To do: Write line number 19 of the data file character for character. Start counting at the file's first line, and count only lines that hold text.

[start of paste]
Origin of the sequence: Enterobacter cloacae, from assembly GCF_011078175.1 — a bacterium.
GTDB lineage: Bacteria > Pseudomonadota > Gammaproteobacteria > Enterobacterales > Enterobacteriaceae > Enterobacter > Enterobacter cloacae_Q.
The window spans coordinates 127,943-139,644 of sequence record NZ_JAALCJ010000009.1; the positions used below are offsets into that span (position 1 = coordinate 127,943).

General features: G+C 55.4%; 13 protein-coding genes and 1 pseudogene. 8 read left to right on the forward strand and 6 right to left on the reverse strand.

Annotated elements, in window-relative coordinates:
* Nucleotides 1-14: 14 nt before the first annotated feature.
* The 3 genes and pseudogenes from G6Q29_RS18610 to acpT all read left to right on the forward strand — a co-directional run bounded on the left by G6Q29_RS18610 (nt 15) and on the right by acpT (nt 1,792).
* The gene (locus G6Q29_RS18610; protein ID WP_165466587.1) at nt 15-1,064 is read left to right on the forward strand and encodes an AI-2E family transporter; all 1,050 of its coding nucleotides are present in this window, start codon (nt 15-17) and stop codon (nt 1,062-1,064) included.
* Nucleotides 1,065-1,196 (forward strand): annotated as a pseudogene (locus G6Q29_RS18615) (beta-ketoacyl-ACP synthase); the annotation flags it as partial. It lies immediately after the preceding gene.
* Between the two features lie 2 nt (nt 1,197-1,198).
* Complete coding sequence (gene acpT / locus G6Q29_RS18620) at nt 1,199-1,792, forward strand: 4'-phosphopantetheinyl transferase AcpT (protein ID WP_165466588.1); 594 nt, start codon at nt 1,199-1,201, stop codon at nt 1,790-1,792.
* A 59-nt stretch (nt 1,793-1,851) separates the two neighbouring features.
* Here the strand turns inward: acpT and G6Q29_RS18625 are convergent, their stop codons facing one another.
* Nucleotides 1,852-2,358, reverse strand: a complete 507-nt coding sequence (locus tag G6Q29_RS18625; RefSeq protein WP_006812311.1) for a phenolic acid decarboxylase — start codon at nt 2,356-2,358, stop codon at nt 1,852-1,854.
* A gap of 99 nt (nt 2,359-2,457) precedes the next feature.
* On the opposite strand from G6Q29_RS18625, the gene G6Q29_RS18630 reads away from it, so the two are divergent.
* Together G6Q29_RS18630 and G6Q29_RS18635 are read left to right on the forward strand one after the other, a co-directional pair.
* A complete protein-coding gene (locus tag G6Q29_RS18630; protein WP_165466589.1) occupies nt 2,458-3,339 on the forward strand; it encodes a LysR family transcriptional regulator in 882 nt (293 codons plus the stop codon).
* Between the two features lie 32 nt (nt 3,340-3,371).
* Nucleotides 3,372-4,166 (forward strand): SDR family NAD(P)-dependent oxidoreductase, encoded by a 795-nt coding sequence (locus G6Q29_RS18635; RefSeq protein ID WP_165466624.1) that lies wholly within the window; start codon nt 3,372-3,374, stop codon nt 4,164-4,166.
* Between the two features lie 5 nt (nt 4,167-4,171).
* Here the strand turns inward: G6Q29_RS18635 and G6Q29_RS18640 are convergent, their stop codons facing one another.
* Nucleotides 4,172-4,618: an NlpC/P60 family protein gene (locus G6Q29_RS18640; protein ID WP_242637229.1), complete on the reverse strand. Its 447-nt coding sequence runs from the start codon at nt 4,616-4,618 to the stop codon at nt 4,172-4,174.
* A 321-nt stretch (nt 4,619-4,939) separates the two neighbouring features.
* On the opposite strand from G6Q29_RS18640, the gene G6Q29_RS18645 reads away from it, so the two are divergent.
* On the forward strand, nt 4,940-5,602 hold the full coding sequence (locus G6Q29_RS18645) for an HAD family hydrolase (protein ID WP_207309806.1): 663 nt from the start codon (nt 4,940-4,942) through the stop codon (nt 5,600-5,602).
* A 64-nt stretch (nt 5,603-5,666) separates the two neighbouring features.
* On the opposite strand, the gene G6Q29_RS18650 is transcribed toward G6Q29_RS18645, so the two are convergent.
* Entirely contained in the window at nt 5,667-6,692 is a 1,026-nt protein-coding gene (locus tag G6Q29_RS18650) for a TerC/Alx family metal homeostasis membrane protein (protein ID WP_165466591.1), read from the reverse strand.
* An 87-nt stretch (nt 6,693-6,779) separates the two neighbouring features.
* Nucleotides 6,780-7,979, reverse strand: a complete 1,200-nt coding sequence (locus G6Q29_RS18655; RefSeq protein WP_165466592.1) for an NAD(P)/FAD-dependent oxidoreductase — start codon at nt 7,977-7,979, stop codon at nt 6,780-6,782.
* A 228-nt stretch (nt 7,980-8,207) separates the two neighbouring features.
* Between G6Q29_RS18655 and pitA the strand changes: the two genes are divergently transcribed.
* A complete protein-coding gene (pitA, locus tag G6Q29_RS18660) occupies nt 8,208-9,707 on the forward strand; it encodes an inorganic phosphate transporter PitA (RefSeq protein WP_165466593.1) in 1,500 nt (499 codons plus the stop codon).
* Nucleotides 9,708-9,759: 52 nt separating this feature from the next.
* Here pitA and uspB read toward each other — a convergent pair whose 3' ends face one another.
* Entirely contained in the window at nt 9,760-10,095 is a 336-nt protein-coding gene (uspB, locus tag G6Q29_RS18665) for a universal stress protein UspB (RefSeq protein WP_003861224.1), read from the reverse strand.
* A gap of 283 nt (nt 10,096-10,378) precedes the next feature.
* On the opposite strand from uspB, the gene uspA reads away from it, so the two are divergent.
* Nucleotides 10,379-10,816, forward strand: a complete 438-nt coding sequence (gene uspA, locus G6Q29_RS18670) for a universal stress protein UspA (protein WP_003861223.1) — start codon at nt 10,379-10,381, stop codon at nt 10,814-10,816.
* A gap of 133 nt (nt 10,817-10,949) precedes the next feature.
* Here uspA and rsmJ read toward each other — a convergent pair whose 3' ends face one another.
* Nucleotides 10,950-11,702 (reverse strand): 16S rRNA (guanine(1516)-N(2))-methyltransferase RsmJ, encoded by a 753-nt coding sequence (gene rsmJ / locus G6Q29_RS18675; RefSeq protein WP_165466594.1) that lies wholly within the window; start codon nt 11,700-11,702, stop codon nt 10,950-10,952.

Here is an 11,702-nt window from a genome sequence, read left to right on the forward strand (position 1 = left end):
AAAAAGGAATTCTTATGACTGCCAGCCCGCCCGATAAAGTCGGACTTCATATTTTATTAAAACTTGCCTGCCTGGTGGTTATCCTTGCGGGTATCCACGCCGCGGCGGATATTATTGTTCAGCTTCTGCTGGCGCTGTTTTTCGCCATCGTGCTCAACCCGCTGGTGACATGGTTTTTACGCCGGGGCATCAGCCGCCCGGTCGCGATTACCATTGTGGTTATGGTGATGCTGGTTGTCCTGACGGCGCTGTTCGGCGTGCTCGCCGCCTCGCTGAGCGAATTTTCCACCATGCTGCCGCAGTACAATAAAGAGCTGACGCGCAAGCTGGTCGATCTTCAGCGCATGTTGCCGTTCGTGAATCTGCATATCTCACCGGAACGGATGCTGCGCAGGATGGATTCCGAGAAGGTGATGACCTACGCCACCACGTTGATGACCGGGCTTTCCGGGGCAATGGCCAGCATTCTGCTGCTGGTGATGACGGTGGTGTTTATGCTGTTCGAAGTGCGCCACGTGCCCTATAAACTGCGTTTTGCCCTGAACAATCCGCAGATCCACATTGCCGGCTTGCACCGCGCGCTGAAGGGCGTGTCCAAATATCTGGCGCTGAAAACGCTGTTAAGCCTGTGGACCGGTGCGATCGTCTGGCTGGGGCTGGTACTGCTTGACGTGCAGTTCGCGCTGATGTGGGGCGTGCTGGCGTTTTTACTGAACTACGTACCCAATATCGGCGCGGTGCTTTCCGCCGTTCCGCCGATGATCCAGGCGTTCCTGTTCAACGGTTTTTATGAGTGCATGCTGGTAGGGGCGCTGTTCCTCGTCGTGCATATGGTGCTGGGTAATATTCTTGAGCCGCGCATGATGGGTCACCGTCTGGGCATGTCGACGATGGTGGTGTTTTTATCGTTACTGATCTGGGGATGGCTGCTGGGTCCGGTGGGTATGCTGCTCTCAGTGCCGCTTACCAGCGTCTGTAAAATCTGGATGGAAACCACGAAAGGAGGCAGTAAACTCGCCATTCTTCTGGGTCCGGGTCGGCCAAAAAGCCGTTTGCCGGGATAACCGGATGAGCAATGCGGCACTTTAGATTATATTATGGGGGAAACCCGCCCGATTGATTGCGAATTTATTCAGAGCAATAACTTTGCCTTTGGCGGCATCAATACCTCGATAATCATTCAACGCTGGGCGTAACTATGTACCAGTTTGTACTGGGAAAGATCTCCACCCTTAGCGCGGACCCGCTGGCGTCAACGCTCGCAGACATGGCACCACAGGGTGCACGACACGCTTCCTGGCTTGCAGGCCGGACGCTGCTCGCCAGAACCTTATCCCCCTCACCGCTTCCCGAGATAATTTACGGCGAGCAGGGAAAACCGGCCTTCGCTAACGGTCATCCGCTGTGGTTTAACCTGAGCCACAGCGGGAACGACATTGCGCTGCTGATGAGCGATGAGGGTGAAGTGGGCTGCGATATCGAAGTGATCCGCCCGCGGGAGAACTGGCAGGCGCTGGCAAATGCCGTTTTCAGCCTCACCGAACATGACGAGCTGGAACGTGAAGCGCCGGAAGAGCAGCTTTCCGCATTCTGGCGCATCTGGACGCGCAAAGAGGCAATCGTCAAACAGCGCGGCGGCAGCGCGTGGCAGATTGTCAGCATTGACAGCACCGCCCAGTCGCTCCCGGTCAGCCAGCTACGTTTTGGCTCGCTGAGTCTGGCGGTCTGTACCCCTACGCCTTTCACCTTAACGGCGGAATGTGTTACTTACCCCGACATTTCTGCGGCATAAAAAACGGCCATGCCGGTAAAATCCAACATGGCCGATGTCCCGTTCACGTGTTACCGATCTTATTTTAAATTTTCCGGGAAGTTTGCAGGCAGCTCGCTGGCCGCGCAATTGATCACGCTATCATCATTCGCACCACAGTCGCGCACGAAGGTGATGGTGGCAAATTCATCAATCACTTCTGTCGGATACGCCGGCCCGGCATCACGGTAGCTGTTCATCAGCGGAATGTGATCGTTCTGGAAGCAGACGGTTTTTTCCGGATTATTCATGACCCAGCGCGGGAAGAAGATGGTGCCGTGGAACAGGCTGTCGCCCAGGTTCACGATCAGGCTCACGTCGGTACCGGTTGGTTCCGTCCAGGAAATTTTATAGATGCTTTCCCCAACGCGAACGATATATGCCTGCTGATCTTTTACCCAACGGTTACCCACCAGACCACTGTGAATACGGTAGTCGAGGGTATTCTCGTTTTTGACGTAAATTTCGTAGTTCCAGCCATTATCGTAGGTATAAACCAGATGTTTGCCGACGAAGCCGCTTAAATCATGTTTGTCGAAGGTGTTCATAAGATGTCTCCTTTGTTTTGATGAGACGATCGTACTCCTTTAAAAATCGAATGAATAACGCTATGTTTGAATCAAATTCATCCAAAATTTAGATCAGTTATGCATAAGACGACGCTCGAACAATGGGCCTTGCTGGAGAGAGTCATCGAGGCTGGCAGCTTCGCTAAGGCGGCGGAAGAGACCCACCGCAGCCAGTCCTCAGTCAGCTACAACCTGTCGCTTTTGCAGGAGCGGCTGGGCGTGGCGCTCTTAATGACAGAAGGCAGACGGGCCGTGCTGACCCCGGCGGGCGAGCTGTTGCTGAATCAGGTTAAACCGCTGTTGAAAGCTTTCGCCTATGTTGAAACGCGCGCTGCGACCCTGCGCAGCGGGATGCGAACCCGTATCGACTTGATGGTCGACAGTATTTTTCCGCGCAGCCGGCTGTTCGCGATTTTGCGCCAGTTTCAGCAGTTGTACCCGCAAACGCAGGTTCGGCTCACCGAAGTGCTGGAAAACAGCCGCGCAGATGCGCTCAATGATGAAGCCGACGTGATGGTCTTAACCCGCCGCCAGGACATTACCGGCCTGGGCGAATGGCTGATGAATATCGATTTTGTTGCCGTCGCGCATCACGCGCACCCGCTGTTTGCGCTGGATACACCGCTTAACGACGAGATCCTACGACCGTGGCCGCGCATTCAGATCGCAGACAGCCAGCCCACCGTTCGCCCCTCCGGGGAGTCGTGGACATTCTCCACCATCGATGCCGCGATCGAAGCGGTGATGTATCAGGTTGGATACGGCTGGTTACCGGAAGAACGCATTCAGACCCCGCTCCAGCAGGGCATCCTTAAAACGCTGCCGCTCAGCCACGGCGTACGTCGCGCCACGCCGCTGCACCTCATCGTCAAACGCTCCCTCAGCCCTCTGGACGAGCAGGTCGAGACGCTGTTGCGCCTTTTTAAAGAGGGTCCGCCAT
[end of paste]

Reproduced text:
* Between the two features lie 32 nt (nt 3,340-3,371).